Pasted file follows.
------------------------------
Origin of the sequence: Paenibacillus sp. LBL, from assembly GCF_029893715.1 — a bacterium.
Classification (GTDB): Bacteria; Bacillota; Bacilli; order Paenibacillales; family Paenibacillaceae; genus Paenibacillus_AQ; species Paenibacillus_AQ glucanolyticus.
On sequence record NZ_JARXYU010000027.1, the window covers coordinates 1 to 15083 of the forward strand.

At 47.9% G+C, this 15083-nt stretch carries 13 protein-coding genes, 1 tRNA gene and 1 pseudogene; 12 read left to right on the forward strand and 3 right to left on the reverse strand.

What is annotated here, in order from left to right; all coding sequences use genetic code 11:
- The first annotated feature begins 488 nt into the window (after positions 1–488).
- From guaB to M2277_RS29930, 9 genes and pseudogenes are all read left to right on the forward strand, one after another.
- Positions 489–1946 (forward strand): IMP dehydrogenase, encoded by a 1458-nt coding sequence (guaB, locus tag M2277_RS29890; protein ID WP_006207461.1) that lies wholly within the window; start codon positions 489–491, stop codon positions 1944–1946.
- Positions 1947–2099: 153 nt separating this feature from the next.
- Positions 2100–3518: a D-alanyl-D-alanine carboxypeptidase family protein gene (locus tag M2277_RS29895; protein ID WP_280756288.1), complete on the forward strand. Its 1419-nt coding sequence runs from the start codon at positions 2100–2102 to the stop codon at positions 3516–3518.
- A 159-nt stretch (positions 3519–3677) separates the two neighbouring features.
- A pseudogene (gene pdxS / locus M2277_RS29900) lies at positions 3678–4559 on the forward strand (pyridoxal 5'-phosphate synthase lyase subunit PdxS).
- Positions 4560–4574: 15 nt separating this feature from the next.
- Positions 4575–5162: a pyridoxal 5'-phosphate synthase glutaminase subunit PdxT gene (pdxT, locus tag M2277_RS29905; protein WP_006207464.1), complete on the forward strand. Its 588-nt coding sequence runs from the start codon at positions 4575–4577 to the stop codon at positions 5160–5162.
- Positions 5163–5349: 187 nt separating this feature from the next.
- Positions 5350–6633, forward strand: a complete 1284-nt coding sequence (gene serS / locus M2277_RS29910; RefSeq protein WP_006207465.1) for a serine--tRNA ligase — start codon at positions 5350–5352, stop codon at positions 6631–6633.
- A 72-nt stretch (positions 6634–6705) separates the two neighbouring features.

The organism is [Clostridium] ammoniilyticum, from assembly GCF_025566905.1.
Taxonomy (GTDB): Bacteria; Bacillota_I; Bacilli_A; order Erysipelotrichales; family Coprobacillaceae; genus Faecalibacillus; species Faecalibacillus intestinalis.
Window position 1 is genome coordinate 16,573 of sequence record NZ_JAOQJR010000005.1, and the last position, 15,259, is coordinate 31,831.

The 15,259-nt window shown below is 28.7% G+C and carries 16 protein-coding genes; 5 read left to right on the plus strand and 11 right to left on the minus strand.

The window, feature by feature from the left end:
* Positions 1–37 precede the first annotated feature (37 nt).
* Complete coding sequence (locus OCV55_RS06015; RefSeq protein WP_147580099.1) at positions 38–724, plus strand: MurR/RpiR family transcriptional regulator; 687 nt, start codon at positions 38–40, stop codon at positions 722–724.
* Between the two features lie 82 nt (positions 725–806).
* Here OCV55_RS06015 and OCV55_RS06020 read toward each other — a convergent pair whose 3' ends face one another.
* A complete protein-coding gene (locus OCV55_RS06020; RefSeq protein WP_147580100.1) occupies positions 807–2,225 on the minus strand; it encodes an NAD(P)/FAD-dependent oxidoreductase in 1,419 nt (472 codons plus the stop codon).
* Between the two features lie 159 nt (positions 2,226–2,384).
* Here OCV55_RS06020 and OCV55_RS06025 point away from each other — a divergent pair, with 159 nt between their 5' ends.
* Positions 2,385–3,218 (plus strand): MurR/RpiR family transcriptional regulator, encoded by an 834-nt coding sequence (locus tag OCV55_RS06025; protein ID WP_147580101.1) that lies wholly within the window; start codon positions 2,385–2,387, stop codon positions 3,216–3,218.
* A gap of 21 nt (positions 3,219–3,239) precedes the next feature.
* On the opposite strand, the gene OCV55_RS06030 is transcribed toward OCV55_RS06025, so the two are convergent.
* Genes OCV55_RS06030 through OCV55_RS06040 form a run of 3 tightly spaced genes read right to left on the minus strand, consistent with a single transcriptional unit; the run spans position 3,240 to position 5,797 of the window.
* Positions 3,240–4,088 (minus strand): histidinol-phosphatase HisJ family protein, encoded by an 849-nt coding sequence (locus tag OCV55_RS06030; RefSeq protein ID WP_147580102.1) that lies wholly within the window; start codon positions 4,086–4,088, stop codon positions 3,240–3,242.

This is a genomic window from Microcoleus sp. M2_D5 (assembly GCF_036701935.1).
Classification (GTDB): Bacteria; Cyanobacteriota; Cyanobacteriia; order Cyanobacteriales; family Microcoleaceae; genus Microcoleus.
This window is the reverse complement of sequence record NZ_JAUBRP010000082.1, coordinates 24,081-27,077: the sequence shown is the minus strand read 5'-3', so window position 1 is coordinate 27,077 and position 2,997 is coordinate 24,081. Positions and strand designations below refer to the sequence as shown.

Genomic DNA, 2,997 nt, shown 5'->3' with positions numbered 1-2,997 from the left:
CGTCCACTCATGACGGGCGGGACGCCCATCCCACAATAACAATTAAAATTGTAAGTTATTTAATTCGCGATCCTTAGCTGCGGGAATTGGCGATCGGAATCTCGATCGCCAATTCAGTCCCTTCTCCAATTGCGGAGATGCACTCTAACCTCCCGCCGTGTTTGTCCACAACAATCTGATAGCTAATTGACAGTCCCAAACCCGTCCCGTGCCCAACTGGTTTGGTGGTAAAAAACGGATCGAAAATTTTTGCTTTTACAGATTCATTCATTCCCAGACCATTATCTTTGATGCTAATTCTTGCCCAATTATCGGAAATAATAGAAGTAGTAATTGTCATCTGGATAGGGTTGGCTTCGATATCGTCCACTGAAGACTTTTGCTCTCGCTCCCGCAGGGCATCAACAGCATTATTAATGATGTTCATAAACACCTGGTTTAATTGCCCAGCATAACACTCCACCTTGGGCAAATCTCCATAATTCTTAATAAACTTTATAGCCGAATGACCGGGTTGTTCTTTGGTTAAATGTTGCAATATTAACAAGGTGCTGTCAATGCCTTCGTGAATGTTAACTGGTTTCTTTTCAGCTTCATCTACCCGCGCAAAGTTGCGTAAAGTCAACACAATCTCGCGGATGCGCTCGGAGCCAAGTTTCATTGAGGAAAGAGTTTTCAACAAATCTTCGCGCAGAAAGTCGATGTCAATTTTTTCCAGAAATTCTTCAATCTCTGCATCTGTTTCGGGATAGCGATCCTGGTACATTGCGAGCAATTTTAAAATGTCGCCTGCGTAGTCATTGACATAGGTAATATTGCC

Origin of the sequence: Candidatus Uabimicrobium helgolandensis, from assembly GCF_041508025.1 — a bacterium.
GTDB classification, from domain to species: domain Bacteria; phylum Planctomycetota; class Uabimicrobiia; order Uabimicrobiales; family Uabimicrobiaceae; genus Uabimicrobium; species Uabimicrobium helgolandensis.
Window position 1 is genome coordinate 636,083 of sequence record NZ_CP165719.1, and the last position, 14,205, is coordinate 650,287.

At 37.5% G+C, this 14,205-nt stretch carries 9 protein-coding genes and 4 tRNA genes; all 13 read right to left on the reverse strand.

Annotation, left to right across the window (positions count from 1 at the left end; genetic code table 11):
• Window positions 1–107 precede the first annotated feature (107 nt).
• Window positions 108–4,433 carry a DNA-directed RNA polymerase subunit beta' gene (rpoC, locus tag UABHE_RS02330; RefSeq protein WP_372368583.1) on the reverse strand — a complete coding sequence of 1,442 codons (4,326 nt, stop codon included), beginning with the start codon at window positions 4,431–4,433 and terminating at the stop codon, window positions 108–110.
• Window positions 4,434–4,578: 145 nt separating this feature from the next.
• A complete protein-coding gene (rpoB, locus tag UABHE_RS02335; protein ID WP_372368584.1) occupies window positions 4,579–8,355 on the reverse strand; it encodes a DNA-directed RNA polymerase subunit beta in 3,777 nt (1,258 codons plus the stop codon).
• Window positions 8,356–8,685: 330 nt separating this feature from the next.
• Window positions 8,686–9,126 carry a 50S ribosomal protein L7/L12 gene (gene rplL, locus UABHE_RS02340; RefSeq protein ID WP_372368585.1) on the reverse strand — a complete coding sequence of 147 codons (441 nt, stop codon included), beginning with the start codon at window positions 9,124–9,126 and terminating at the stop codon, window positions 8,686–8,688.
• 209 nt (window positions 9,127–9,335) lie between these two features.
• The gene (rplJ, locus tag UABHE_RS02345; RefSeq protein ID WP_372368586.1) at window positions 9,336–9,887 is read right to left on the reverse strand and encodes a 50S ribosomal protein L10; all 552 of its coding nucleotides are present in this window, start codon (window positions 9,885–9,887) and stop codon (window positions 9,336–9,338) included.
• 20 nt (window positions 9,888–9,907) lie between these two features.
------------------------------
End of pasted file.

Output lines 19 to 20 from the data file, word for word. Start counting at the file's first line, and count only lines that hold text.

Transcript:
Taxonomy (GTDB): Bacteria; Bacillota_I; Bacilli_A; order Erysipelotrichales; family Coprobacillaceae; genus Faecalibacillus; species Faecalibacillus intestinalis.
Window position 1 is genome coordinate 16,573 of sequence record NZ_JAOQJR010000005.1, and the last position, 15,259, is coordinate 31,831.